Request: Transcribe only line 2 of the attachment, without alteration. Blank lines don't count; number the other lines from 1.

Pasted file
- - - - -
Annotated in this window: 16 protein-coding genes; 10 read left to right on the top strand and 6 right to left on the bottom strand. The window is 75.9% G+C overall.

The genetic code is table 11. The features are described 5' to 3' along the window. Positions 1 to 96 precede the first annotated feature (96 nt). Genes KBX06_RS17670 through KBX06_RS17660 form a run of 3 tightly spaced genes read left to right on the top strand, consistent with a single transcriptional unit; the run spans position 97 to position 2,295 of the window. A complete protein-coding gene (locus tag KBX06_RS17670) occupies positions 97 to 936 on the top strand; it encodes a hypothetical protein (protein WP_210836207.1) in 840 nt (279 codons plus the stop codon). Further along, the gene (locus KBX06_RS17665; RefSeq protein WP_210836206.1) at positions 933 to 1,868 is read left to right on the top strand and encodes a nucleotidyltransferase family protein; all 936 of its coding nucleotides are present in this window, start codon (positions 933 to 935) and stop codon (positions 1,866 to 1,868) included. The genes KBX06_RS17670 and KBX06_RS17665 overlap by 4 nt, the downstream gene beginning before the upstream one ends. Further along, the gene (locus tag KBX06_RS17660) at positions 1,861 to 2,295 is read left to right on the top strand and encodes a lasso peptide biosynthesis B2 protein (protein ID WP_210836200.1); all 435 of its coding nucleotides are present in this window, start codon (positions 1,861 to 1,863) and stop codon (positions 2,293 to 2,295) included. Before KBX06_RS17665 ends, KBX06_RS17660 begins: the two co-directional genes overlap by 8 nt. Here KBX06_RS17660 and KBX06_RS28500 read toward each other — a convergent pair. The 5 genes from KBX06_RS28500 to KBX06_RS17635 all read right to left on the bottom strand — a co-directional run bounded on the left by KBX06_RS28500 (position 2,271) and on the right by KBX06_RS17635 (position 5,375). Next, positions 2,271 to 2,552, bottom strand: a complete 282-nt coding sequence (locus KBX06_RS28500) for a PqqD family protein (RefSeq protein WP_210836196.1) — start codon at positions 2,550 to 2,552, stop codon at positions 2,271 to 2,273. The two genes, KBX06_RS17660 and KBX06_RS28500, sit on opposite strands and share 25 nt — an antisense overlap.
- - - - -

The genetic code is table 11. The features are described 5' to 3' along the window. Positions 1 to 96 precede the first annotated feature (96 nt). Genes KBX06_RS17670 through KBX06_RS17660 form a run of 3 tightly spaced genes read left to right on the top strand, consistent with a single transcriptional unit; the run spans position 97 to position 2,295 of the window. A complete protein-coding gene (locus tag KBX06_RS17670) occupies positions 97 to 936 on the top strand; it encodes a hypothetical protein (protein WP_210836207.1) in 840 nt (279 codons plus the stop codon). Further along, the gene (locus KBX06_RS17665; RefSeq protein WP_210836206.1) at positions 933 to 1,868 is read left to right on the top strand and encodes a nucleotidyltransferase family protein; all 936 of its coding nucleotides are present in this window, start codon (positions 933 to 935) and stop codon (positions 1,866 to 1,868) included. The genes KBX06_RS17670 and KBX06_RS17665 overlap by 4 nt, the downstream gene beginning before the upstream one ends. Further along, the gene (locus tag KBX06_RS17660) at positions 1,861 to 2,295 is read left to right on the top strand and encodes a lasso peptide biosynthesis B2 protein (protein ID WP_210836200.1); all 435 of its coding nucleotides are present in this window, start codon (positions 1,861 to 1,863) and stop codon (positions 2,293 to 2,295) included. Before KBX06_RS17665 ends, KBX06_RS17660 begins: the two co-directional genes overlap by 8 nt. Here KBX06_RS17660 and KBX06_RS28500 read toward each other — a convergent pair. The 5 genes from KBX06_RS28500 to KBX06_RS17635 all read right to left on the bottom strand — a co-directional run bounded on the left by KBX06_RS28500 (position 2,271) and on the right by KBX06_RS17635 (position 5,375). Next, positions 2,271 to 2,552, bottom strand: a complete 282-nt coding sequence (locus KBX06_RS28500) for a PqqD family protein (RefSeq protein WP_210836196.1) — start codon at positions 2,550 to 2,552, stop codon at positions 2,271 to 2,273. The two genes, KBX06_RS17660 and KBX06_RS28500, sit on opposite strands and share 25 nt — an antisense overlap.